Wednesday, September 4, 2013
Here on earth we have physical bodies, and physical bodies have a beginning, a middle, and an end. When we're young, we work hard to learn to use our bodies and minds to their fullest. Then we reach some level of competence or near-mastery, which we call our prime. After that, those of us who live long enough will begin a physical (and to varying degrees, mental) decline. That's all normal and to be expected, but it comes with many issues and emotions.
The funny thing about all this is how we (especially Westerners) tend to get fooled by part three of this process. We know very well that struggling toddlers will grow up to be competent adults, but when competent adults transition into struggling old folks, we sometimes forget who they were, and still are underneath the illusion of disability and aging bodies.
I recently learned this the hard way. My mother had been ill for several years, and during that time I watched her transition from being the mom I always knew and loved, to being the seemingly occasional inhabitant of a very sick, very frail, and very much disabled body. Because this happened over time, and not all at once, I adjusted to the changes as they came and gradually lost sight of the very alive, very vibrant person my mother had always been. Even though I never stopped loving her or respecting her, I bought into the idea that she had become a sick person who couldn't speak or think clearly. I forgot that a soul---especially a very bright soul like my mom's---could never get sick and fade away.
Within a day or two of her passing, I started feeling my vibrant mother's presence around me again. She presented as her younger, more beautiful self, but with even more uniqueness and specialness than I had attributed to her in this lifetime. I sensed not only the loving mom I had known, but a spectacular soul with great power and purpose beyond anything I had previously recognized.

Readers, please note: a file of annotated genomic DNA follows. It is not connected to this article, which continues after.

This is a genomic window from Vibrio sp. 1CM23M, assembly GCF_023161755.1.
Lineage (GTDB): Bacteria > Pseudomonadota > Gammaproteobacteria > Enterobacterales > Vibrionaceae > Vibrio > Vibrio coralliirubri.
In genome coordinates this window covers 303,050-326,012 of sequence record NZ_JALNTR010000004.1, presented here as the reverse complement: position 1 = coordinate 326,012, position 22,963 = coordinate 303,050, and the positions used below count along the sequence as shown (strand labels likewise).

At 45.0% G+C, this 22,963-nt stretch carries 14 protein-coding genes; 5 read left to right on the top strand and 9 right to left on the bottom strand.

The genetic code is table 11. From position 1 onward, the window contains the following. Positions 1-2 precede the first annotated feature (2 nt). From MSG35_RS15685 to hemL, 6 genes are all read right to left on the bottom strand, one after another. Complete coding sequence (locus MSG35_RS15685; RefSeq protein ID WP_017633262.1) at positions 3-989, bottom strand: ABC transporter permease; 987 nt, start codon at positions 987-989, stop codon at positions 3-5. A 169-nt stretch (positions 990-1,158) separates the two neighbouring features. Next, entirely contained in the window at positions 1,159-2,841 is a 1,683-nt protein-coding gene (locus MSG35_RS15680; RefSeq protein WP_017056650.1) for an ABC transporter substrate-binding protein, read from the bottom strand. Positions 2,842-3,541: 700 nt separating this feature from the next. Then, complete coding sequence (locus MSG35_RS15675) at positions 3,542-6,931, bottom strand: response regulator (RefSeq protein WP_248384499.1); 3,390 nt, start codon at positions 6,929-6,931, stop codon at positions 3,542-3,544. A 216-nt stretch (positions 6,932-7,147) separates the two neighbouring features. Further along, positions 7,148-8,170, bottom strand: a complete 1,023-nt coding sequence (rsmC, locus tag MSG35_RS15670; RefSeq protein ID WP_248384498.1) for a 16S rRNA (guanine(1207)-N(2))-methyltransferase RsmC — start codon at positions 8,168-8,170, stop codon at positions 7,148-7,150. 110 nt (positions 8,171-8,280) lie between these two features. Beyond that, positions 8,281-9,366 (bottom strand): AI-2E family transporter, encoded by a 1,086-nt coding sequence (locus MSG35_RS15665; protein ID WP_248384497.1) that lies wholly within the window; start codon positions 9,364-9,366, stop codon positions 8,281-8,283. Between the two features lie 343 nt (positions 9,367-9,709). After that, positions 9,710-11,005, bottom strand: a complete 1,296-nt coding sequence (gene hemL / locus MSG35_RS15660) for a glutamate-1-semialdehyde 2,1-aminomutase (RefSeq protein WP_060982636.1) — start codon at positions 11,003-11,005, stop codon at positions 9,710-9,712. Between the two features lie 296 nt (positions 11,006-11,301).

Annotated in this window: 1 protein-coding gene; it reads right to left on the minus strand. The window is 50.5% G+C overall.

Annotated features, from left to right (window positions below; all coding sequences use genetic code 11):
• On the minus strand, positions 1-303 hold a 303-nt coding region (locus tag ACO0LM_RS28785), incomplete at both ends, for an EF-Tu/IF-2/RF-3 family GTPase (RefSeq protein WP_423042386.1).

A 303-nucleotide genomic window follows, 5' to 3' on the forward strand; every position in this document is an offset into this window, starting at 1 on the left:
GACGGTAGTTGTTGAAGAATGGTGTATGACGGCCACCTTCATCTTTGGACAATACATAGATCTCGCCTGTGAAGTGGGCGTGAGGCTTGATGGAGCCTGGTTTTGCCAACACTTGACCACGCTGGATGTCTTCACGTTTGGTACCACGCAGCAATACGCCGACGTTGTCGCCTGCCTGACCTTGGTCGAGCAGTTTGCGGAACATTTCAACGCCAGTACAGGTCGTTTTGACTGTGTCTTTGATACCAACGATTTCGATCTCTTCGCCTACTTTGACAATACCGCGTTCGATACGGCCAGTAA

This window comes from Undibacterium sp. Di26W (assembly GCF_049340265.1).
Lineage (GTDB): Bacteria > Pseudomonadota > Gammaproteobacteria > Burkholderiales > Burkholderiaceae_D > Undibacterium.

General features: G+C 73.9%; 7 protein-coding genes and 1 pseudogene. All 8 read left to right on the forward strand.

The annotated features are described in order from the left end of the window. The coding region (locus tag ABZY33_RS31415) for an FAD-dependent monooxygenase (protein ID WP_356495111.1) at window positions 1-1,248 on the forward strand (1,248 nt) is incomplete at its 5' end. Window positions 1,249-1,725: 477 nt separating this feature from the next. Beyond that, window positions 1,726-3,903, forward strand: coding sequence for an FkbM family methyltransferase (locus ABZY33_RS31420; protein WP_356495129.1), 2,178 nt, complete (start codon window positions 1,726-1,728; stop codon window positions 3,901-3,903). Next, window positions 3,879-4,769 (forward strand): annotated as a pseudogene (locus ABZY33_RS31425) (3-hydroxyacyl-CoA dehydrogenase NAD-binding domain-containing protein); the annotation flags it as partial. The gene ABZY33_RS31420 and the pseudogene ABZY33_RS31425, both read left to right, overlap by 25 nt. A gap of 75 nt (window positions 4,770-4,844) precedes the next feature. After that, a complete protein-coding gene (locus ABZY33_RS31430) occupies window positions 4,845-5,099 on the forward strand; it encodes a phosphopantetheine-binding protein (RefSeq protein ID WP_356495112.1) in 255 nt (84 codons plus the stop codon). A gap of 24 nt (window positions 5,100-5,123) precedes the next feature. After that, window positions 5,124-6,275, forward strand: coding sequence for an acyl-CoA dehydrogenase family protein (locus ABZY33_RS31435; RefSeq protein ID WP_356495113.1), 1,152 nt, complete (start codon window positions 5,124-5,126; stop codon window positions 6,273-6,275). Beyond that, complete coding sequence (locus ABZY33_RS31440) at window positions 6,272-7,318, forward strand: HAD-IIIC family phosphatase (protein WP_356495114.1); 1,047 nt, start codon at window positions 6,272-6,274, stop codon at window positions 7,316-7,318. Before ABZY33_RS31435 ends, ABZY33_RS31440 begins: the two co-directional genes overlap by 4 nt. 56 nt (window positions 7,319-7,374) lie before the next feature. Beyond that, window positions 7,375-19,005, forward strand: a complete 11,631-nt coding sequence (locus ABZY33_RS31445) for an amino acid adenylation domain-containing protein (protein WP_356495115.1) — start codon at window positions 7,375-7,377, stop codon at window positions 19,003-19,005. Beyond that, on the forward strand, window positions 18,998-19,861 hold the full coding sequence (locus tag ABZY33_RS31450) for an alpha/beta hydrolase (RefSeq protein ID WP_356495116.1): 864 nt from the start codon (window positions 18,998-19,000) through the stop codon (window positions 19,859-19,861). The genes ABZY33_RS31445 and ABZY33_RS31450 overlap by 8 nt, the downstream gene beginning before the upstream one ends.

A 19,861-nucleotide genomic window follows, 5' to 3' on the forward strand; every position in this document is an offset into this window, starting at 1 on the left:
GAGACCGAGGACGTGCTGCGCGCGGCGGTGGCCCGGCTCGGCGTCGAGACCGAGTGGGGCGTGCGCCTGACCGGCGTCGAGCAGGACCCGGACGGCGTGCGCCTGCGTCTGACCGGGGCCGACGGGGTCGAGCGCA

At first I was saddened by having bought into her "decline," but then I realized that my misconception had gone even deeper. I had bought into the illusion that this glorious soul had just been my kind and gentle mother. She had always been there, ever in service to others and myself, so I never stopped to consider who she really was. It had never occurred to me that her body and personality and strengths and weaknesses were not who she really was.
Now that I felt her true, pure nature around me, I could see more clearly how the "veil" really works. If we had full access to our own and everyone else's greatness and beauty, we wouldn't have to work so hard, and we wouldn't learn so much. We'd never get hurt or angry or feel regret. If reality was all laid out for us, we'd just savor every moment with ourselves and our loved ones---and with every being we came in contact with. It would be a totally different experience.
Thank you, Mom, for teaching me and loving me so perfectly even after you were gone from this earth. I promise to try harder to remember my own greatness and that of every person I come in contact with. I won't always succeed, but I will endeavor to not buy into the idea that anyone could truly be poor or sick or unintelligent or unkind. I will try to glimpse the greatness of the soul behind every mask. Thank you for that and so much more.